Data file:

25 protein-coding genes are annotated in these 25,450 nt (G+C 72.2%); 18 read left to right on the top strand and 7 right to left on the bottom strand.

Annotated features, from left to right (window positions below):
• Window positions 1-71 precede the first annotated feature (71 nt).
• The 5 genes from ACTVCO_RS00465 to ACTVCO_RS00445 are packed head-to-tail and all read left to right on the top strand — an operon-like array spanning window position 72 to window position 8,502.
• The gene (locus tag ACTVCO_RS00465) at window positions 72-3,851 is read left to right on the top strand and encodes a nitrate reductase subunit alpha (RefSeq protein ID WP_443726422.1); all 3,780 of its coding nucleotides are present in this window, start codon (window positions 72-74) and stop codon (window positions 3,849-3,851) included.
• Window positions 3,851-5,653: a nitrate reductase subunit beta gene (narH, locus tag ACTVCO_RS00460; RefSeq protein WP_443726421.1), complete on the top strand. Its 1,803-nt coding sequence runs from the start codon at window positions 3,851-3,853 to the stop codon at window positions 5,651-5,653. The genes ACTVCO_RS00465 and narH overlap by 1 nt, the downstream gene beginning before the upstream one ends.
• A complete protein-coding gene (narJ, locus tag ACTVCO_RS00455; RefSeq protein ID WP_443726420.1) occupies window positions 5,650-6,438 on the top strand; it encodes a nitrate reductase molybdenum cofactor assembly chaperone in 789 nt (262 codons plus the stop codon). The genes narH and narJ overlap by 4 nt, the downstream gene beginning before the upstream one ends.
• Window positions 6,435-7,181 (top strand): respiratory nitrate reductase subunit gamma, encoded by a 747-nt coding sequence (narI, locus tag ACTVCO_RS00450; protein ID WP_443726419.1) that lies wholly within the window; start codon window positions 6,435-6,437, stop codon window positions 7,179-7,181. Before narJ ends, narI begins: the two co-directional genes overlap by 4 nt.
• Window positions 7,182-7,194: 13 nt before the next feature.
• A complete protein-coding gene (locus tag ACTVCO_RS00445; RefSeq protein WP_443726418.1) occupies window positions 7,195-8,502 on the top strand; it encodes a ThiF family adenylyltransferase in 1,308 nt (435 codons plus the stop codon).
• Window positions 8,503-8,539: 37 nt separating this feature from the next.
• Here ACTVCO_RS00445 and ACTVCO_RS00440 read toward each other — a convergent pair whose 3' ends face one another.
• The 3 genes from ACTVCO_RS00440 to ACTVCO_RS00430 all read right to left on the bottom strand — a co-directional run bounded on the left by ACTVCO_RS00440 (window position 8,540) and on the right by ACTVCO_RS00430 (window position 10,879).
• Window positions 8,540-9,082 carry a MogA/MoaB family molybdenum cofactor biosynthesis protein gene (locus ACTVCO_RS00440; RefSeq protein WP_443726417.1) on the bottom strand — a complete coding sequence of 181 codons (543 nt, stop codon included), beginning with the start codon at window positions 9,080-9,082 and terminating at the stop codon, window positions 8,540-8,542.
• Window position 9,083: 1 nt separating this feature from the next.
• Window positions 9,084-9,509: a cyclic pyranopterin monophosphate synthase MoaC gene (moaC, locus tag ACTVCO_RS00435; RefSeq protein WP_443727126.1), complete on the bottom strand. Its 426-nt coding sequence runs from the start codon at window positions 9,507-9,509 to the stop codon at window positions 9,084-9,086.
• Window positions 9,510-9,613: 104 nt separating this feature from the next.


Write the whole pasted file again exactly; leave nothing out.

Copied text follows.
25 protein-coding genes are annotated in these 25,450 nt (G+C 72.2%); 18 read left to right on the top strand and 7 right to left on the bottom strand.

Annotated features, from left to right (window positions below):
• Window positions 1-71 precede the first annotated feature (71 nt).
• The 5 genes from ACTVCO_RS00465 to ACTVCO_RS00445 are packed head-to-tail and all read left to right on the top strand — an operon-like array spanning window position 72 to window position 8,502.
• The gene (locus tag ACTVCO_RS00465) at window positions 72-3,851 is read left to right on the top strand and encodes a nitrate reductase subunit alpha (RefSeq protein ID WP_443726422.1); all 3,780 of its coding nucleotides are present in this window, start codon (window positions 72-74) and stop codon (window positions 3,849-3,851) included.
• Window positions 3,851-5,653: a nitrate reductase subunit beta gene (narH, locus tag ACTVCO_RS00460; RefSeq protein WP_443726421.1), complete on the top strand. Its 1,803-nt coding sequence runs from the start codon at window positions 3,851-3,853 to the stop codon at window positions 5,651-5,653. The genes ACTVCO_RS00465 and narH overlap by 1 nt, the downstream gene beginning before the upstream one ends.
• A complete protein-coding gene (narJ, locus tag ACTVCO_RS00455; RefSeq protein ID WP_443726420.1) occupies window positions 5,650-6,438 on the top strand; it encodes a nitrate reductase molybdenum cofactor assembly chaperone in 789 nt (262 codons plus the stop codon). The genes narH and narJ overlap by 4 nt, the downstream gene beginning before the upstream one ends.
• Window positions 6,435-7,181 (top strand): respiratory nitrate reductase subunit gamma, encoded by a 747-nt coding sequence (narI, locus tag ACTVCO_RS00450; protein ID WP_443726419.1) that lies wholly within the window; start codon window positions 6,435-6,437, stop codon window positions 7,179-7,181. Before narJ ends, narI begins: the two co-directional genes overlap by 4 nt.
• Window positions 7,182-7,194: 13 nt before the next feature.
• A complete protein-coding gene (locus tag ACTVCO_RS00445; RefSeq protein WP_443726418.1) occupies window positions 7,195-8,502 on the top strand; it encodes a ThiF family adenylyltransferase in 1,308 nt (435 codons plus the stop codon).
• Window positions 8,503-8,539: 37 nt separating this feature from the next.
• Here ACTVCO_RS00445 and ACTVCO_RS00440 read toward each other — a convergent pair whose 3' ends face one another.
• The 3 genes from ACTVCO_RS00440 to ACTVCO_RS00430 all read right to left on the bottom strand — a co-directional run bounded on the left by ACTVCO_RS00440 (window position 8,540) and on the right by ACTVCO_RS00430 (window position 10,879).
• Window positions 8,540-9,082 carry a MogA/MoaB family molybdenum cofactor biosynthesis protein gene (locus ACTVCO_RS00440; RefSeq protein WP_443726417.1) on the bottom strand — a complete coding sequence of 181 codons (543 nt, stop codon included), beginning with the start codon at window positions 9,080-9,082 and terminating at the stop codon, window positions 8,540-8,542.
• Window position 9,083: 1 nt separating this feature from the next.
• Window positions 9,084-9,509: a cyclic pyranopterin monophosphate synthase MoaC gene (moaC, locus tag ACTVCO_RS00435; RefSeq protein WP_443727126.1), complete on the bottom strand. Its 426-nt coding sequence runs from the start codon at window positions 9,507-9,509 to the stop codon at window positions 9,084-9,086.
• Window positions 9,510-9,613: 104 nt separating this feature from the next.